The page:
Draytek, SIP, and QoS

If you make SIP calls from behind a Draytek router, you are likely to experience bad sound quality (dropped frames, stuttery sound) if your internet connection is used for other traffic at the same time. Good candidates for crippling your voice call are heavy FTP uploads, and sending large attachments via e-mail.

Luckily most Draytek models these days can be configured to use Quality of Service (QoS).
However, the control panes to configure this can be a bit difficult to understand. Here is how I solved soundproblems with a Draytek Vigor 2910 and a SNOM 300 phone connected to one of the NAT-ed ethernet ports. All configuration is done via the Draytek's web management interface.

Automatically prioritise VoIP traffic

From firmware v 3.6.3 and higher (released Oct 2012), Draytek routers have a feature to automatically prioritise VoIP traffic. Details here. In most cases, manual rule definitions as explained below are not anymore required.

Add a custom Service Type for RTP

Your actual voice packets are carried via RTP). RTP can use lots of different ports, so you'll need to manually configure this.

In the main menu, go to Bandwidth Management -> Quality of Service. In the Class Rule box, under Service Type, click Edit.

Create, or select the first User Defined Service Type , click Edit, and give it the following properties:

Service name: RTP
Service type: UDP
Type: Range
Port number: 49152 - 65534

Make sure that the port range is the same as the RTP port range that your SNOM phone uses. If unsure, use the webinterface of the SNOM to check this out!

Add class rules for your VoIP traffic

Go back to the main menu, Bandwidth Management -> Quality of Service. In the Class Rule box, click the edit link for Class 1.

Give it a name like VOIP, and add two lines:

ACT: selected (this is an abbreviation of ACTIVE)
Local address: ANY (or if you have only one SIP device or it has a fixed IP/net/range, then choose that)
Remote address: ANY (or if your SIP server has a fixed address, choose that specific one)
DiffServ codepoint: EF Class (this will give the highest priority to this traffic)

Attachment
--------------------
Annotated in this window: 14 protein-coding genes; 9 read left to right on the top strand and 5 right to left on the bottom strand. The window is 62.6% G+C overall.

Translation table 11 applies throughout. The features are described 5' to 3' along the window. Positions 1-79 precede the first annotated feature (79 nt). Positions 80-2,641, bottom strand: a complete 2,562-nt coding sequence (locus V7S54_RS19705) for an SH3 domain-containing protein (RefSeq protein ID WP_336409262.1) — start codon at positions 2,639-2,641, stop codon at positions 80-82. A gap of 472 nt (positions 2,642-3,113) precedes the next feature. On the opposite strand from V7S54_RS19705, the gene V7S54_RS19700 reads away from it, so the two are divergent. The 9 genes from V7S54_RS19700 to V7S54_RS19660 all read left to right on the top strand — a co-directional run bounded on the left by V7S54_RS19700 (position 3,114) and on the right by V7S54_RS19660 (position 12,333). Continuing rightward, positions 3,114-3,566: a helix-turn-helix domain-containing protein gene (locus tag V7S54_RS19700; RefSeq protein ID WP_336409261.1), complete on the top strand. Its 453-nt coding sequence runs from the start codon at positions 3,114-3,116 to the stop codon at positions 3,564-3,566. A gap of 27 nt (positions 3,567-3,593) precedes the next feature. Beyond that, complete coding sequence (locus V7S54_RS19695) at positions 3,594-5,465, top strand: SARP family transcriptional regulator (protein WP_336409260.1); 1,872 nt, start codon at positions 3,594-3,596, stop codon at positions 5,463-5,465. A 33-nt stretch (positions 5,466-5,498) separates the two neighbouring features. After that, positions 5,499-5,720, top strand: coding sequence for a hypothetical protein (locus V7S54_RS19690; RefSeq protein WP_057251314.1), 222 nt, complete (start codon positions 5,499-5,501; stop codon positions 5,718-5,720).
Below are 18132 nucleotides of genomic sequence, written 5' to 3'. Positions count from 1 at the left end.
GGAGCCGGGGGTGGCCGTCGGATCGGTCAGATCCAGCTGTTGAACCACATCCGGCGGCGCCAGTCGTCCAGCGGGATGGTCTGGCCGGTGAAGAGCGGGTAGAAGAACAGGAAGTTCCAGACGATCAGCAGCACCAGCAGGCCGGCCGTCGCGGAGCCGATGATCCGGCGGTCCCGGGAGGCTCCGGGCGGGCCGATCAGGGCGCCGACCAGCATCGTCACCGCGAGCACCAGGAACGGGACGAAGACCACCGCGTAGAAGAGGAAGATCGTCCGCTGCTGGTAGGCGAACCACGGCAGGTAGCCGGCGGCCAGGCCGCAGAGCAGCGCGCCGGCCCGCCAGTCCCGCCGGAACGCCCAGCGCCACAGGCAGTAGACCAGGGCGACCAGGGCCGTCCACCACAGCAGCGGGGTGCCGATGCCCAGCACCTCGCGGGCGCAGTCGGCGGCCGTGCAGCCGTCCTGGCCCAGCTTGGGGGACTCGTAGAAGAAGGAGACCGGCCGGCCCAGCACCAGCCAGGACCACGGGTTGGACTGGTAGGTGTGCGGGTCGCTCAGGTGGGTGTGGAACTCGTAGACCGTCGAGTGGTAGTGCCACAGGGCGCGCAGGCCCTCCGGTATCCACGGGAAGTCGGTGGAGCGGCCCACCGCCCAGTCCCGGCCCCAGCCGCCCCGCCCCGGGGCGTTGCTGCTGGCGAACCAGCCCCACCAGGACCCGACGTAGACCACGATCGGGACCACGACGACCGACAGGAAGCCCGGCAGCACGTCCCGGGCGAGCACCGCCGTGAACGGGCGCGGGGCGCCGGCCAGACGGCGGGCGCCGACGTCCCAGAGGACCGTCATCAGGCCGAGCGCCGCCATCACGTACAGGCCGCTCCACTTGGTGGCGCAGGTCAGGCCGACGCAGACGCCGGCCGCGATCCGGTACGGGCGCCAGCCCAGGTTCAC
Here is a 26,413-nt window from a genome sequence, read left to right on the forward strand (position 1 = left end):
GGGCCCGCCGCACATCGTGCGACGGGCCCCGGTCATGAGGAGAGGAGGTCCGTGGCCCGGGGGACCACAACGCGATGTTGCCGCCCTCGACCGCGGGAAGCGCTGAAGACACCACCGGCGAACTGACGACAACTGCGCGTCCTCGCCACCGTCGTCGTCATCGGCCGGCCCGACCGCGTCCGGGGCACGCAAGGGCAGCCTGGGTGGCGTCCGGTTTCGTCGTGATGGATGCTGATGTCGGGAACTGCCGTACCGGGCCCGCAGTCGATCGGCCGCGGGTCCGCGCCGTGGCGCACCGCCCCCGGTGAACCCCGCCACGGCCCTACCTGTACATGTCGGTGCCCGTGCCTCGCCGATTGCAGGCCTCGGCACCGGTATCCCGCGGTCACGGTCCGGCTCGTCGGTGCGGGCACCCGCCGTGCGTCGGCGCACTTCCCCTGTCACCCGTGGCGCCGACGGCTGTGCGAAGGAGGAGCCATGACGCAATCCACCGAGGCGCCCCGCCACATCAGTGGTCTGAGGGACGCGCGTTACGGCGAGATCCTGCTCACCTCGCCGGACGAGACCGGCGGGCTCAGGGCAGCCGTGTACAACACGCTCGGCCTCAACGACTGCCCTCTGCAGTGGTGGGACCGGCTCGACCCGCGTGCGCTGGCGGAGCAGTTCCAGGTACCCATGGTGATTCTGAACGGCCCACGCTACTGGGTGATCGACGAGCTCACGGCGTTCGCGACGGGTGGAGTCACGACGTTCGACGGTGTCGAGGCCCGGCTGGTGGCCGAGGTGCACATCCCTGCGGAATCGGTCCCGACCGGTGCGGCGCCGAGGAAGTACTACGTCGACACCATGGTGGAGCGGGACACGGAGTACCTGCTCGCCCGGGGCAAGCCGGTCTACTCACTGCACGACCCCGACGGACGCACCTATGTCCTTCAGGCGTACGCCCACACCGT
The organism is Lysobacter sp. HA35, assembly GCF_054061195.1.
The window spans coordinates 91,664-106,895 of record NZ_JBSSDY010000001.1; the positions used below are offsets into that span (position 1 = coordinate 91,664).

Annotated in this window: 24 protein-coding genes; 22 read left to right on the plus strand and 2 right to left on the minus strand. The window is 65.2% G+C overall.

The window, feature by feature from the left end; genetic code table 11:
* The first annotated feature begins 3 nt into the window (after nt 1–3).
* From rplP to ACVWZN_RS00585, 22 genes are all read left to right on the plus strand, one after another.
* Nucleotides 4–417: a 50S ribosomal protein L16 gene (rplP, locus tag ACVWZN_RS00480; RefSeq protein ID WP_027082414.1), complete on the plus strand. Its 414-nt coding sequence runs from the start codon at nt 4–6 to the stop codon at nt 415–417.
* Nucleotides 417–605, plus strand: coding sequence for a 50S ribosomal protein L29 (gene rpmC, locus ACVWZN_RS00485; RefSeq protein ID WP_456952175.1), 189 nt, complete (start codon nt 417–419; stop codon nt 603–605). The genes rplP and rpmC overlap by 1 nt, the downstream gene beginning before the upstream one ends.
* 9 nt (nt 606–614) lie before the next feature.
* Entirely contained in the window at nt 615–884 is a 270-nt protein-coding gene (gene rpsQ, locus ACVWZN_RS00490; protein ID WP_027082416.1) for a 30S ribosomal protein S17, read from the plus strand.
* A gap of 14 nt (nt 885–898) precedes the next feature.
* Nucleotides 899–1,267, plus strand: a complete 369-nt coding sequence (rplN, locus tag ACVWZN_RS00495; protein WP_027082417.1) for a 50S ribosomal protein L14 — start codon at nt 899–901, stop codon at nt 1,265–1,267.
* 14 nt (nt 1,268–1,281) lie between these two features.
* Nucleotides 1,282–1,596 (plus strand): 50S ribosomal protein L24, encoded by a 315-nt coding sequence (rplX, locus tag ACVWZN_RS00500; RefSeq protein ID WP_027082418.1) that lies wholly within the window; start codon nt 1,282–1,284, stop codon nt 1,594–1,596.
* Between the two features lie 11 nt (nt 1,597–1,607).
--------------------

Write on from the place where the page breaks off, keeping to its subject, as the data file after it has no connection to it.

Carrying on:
Service Type: RTP

ACT: selected
Local address: ANY (or if you have only one SIP device or it has a fixed IP/net/range, then choose that)
Remote address: ANY (since your voice data might come from anywhere, keep this set to ANY)
DiffServ codepoint: ANY (This will be the call setup traffic, so less critical then the actual call. Choose EF Class if you experience problems setting up calls).
Service Type: SIP(UDP:5060) (should be predefined)

Click OK and once again go back to Bandwidth Management -> Quality of Service.

The model used here is a 2910, which has two WAN uplinks. Since we'll be using just one here, in the General Setup, click the Setup link for WAN1.

Check the Enable the QoS Control checkbox, and select BOTH.
Now fill in the WAN Inbound Bandwidth and WAN Outbound Bandwidth.
IMPORTANT - It does not matter if you fill in everything correctly, stuff will not work unless you deliberately misconfigure the bandwidth. According to my ISP, my up/downstream are 1024/4096 Kbps. If I fill this in nothing happens, voice quality is still bad. It turns out that you have to use lower values for both. In my case I used 768/3500 Kbps.
Don't ask me why this is. I do know that I've seen the behavior before with QoS in Linux kernels.

I assume the bandwidth configured here should be absolutely available for the Draytek.
The numbers from your ISP are a bit too optimistic, and if filled in probably break the queuing algorithm.

Now you should give your new VOIP class (Class 1) some bandwidth. This depends on your internet connection.
It is safe to be overly generous for your VOIP traffic, because this bandwidth is only used when your VoIP apps need it.
When no calls are made, your other applications will use it.
So type in 50, 10, 10. The last percentage will automatically jump to 30 now.
You can leave rest set at the default values.

At this point, you can test the setup by making a SIP call, then start a large FTP upload or send a 10 Mb attachment by email, and listen carefully for any dropped frames, pops, and other crippled audio.
You can toggle the Enable the QoS Control checkbox the check whether it really works.

See Also

Created by: usr_local_dick, Last modification: Tue 18 of Apr, 2017 (23:02 UTC) by mikeminh
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